Look for these real estate trends in the new year

The Roman god Janus is often depicted with two faces: one gazing backward at the past and the other looking forward to the future.  

We all know that 2021 brought the concept of "supply and demand" to the forefront of high housing prices, and low interest rates fueled rising prices. But what can we expect for 2022?

FOX 5 real estate expert John Adams presented his own prognostications on Good Day.

Adams's Predictions

1. The work from home phenomenon will continue to allow many workers the freedom to locate themselves outside of traditional office settings and live in less expensive and remote areas. This trend will fuel growth and rehab in secondary markets, and blunt traditional in-town demand.

2. Home prices, both new and resale, will continue their upward climb during 2022, but at a somewhat slower pace. Depending on who you believe, residential home values were up around 20% during last year, and that rate is simply unsustainable from an economic standpoint. That being said, we still have greater demand than there is a supply of homes, and Adams predicts home prices will climb this year. There will be no decline in home values this year.

3. Long-term fixed-rate home loans will continue to be available to qualified buyers, but interest rates will rise approximately 1% (100 basis points) from today’s rate of about 3.25% to perhaps 4% or slightly higher. Even so, consumers will accept these increases in stride, recognizing that rates are still a bargain.

4. Wall Street investors will continue to pay cash for resale homes in good condition in middle-class markets, especially across the southern US. This trend will, in turn, fuel higher prices, especially for homes that hit all the right notes: 3 or more bedrooms, 2 or more baths, less than 20 years old, move-in condition, priced under $400k. This reflects a belief among investors that many millennials who hope to own will be forced to rent for years to come.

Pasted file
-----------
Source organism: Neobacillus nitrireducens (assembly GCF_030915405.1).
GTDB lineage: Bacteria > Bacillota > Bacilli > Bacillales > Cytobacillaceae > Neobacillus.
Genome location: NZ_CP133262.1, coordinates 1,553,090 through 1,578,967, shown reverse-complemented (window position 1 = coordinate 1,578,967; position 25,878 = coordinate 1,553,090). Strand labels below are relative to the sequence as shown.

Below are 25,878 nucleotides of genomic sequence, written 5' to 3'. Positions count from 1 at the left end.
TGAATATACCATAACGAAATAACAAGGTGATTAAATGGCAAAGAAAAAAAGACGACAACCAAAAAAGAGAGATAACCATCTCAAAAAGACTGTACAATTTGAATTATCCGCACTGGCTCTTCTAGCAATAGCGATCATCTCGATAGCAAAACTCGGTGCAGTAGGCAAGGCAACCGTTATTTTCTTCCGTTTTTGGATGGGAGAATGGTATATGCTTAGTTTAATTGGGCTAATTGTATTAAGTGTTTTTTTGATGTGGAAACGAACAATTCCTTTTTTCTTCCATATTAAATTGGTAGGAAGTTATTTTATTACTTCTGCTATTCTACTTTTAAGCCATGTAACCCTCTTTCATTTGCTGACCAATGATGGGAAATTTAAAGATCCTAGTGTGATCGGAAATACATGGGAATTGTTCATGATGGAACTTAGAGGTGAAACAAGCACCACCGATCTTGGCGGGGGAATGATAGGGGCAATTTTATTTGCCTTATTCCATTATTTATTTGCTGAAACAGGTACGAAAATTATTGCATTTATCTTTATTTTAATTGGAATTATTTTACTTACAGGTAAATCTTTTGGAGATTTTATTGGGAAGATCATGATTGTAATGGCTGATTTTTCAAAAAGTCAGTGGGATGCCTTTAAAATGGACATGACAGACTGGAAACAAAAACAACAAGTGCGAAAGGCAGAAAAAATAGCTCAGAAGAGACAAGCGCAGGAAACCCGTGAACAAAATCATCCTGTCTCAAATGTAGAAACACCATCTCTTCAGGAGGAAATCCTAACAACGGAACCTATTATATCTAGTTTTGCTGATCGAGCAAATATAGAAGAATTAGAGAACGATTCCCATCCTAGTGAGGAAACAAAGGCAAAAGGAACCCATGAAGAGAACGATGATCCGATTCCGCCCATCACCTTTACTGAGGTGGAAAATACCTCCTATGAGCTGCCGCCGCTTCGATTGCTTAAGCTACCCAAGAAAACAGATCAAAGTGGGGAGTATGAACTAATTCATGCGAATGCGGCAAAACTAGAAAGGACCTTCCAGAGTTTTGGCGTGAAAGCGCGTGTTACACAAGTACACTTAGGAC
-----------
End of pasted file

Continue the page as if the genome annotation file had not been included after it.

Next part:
5. For the reasons mentioned above, rental rates will continue to rise in 2022, with monthly costs rising in the double-digit range.  This is a reflection of rising construction costs and a continuation of a shortage of rental availability.  All the new construction enters at the top of the market, where we need it least.  Renters will see an increasing portion of their budget earmarked for housing.

6. Instant Cash Offer Firms will retool and rethink their approach. Zillow finally came to the conclusion that it could not make a profit in the business of instant buying, so they crashed and burned. Adams predicts that promoters will become more conservative and less generous with their offers. The Instant Offer industry won’t go away, but it will evolve in order to remain viable. 

The bottom line is you shouldn't look for major changes in the real estate market in 2022.  The last time Adams checked, there were nearly 330 million people living in the United States, and most of them prefer to live indoors.  

And for most Americans, the best investment they will ever make is in their own home.